- Whether the organisation and its key personnel, are honest, dependable and reliable – the Home Office is likely to conduct background checks on the organisation and any of the key individuals to determine this.
- Whether you can offer genuine employment under the eligible roles of your intended sponsor category. It is important to note that not all employment roles are eligible for sponsorship.
Once you have taken the necessary steps and have the relevant documents, you should then complete the online application. You will have to pay the sponsor licence fee, which will vary depending on the size of your organisation.
Following the online submission, a submission sheet will be generated. This must be signed by the proposed Authorising Officer – the individual who is ultimately responsible for the management of the licence.
The standard period for a sponsor licence to be processed is 8 weeks. In our experience, most applications are decided sooner than this. If the Home Office sponsorship team need to make a compliance visit before they issue the licence, processing times may be longer. There is a Pre-Licence Priority service (an additional £500) which may be applied for which expedites the processing time to 10 working days. It is important to note that this service is highly sought for following the end of EU Settlement Scheme in June 2021, and with the service being limited to 10 requests per day, applications are accepted on a first-come, first-serve basis on each working day starting at 9am.
The approval letter is sent via email to either the Authorising Officer or Key Contact with the Level 1 User’s ID access the Sponsorship Management System (SMS).
Our comprehensive expertise includes:
Read, listen and watch our latest insights
- 01 June 2023
What is the Immigration Skills Charge (ISC) and how much do you have to pay?
The Immigration Skills Charge (ISC) is a levy on companies who sponsor migrant workers. This levy was imposed on 6 April 2017. The Government states that the charge has been levied to contribute towards addressing the skills gap in the local economy.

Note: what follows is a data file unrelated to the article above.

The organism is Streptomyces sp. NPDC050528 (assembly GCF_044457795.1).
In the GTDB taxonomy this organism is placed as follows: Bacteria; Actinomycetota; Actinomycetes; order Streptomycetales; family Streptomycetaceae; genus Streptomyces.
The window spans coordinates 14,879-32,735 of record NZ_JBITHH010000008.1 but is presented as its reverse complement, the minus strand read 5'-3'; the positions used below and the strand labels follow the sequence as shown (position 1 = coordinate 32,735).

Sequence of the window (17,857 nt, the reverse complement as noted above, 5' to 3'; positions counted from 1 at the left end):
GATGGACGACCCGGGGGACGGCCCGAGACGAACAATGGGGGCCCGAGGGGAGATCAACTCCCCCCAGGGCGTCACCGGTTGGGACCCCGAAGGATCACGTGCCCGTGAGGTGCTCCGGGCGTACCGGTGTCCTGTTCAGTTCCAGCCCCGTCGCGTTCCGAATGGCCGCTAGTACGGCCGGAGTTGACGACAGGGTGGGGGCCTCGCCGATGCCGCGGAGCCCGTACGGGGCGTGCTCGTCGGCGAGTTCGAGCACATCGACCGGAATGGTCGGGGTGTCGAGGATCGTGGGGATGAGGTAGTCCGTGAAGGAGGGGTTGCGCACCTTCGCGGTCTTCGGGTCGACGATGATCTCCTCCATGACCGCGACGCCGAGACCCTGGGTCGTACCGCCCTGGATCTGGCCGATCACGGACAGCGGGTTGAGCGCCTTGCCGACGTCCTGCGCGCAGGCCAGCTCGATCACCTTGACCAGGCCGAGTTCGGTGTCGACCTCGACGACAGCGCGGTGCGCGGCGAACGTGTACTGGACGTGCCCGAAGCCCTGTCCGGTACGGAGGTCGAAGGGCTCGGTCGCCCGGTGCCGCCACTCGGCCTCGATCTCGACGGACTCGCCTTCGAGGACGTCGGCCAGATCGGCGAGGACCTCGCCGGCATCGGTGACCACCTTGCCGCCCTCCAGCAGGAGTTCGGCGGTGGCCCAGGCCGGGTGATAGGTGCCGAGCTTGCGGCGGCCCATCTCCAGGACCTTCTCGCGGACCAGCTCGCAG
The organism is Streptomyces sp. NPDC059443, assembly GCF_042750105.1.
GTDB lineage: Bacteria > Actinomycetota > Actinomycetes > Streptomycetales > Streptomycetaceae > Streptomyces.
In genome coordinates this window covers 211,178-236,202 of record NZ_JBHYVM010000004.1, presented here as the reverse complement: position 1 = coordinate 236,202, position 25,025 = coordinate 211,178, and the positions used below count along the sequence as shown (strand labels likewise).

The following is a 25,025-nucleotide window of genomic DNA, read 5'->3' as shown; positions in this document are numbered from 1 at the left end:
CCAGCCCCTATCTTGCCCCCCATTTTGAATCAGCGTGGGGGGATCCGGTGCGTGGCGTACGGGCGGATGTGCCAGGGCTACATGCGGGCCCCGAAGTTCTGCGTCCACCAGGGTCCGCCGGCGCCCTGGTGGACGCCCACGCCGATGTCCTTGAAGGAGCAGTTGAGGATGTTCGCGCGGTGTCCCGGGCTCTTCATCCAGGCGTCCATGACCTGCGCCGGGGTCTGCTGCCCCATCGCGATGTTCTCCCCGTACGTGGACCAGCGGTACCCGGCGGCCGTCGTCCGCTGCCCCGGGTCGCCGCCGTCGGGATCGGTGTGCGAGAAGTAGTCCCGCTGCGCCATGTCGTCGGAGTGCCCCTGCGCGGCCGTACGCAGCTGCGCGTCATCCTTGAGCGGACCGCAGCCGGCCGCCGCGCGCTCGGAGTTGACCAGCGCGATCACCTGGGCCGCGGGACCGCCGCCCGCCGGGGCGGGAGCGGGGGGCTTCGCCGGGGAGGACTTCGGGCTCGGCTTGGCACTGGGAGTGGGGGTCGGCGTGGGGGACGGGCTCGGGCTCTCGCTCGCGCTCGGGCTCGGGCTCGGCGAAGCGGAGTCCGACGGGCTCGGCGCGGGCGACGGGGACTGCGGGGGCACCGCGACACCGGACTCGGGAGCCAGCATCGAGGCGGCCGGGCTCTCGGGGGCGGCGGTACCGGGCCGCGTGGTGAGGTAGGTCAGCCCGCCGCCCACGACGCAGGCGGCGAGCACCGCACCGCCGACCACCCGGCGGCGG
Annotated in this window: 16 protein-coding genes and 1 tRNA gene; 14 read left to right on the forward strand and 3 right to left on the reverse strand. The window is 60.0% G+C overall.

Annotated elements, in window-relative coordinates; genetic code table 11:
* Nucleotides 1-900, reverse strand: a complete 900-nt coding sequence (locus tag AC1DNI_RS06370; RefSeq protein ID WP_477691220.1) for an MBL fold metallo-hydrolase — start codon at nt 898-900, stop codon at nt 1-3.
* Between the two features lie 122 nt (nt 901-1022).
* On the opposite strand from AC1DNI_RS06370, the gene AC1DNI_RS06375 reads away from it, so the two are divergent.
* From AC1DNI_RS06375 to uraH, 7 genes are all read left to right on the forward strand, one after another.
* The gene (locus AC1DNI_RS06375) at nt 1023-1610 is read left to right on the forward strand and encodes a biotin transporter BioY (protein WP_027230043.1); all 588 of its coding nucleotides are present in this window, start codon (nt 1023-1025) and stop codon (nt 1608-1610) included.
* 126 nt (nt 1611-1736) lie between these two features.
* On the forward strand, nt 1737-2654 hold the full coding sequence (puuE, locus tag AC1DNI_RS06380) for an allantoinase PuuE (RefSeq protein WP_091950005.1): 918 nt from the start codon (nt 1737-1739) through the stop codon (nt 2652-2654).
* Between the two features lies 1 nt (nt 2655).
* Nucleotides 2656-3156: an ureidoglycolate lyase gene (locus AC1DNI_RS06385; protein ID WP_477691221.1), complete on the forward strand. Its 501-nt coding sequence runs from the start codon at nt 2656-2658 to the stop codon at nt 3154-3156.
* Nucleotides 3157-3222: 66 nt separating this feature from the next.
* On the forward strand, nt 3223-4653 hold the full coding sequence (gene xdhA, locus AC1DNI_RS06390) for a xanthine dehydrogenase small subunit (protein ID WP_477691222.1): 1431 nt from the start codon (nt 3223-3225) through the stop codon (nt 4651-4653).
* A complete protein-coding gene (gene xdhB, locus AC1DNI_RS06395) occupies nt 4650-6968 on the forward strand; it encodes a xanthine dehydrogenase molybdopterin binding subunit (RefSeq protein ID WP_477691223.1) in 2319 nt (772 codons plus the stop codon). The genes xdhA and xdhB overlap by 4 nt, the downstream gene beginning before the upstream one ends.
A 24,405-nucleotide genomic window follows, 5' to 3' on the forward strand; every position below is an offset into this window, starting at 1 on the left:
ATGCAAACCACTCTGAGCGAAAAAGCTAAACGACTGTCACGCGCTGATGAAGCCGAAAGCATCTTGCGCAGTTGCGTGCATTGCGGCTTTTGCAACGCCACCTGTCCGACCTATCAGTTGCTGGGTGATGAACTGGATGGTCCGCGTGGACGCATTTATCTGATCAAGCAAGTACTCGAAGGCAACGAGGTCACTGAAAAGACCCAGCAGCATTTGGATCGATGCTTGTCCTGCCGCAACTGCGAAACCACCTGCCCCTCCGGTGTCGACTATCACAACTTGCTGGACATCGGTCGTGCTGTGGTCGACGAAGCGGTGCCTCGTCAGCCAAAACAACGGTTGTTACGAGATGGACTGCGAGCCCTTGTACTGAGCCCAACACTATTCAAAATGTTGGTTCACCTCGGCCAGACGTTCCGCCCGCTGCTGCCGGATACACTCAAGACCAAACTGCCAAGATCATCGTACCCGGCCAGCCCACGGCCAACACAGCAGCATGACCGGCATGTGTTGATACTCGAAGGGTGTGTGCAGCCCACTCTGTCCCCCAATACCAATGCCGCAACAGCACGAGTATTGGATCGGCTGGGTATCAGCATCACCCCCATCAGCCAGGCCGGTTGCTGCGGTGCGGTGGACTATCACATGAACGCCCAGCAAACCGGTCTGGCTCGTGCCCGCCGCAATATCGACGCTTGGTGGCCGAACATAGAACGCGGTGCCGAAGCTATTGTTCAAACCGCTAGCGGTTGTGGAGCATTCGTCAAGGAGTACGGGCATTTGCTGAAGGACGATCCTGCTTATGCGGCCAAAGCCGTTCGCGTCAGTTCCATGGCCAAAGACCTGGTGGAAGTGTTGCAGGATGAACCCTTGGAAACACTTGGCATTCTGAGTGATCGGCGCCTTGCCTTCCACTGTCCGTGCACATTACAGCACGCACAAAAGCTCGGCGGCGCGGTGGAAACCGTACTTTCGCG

- 18 May 2023
Navigating SOC Codes
When it comes to UK immigration, understanding the intricacies of the system is vital. One significant aspect of the process revolves around Standard Occupational Classification (SOC) codes. SOC codes play a crucial role in determining the eligibility for an individual to apply for a work visa, assessing skill levels, and matching individuals to appropriate job roles.
- 05 May 2023
What happens when sponsored workers are made redundant?
Join our UK immigration lawyers Monica Atwal and Rebecca Hone as they discuss the implications of redundancies on visa-holding employees and the associated sponsor reporting duties.
- 05 May 2023
What Employers need to know about Biometric Residence Permits
Biometric Residence Permits (BRPs) are biometric immigration documents that are issued to non-EEA nationals and EEA nationals, who have been granted permission to stay in the UK.
- 20 April 2023
Right to Work Checks – Updates 2023
The UK government recently updated its guidance on right to work checks. This guidance, if implemented correctly, provides a statutory excuse (legal protection) against a civil penalty if found to be unknowingly employing illegal workers in the UK.
- 30 March 2023
Changes to the UK Immigration Rules
The Home Secretary has published a Statement of Changes in the Immigration Rules, with a phased rollout of changes commencing in April 2023. These changes will impact most of the work visa categories, including the Skilled Worker and Global Business Mobility routes.
Contact Monica+44 118 958 5321 firstname.lastname@example.org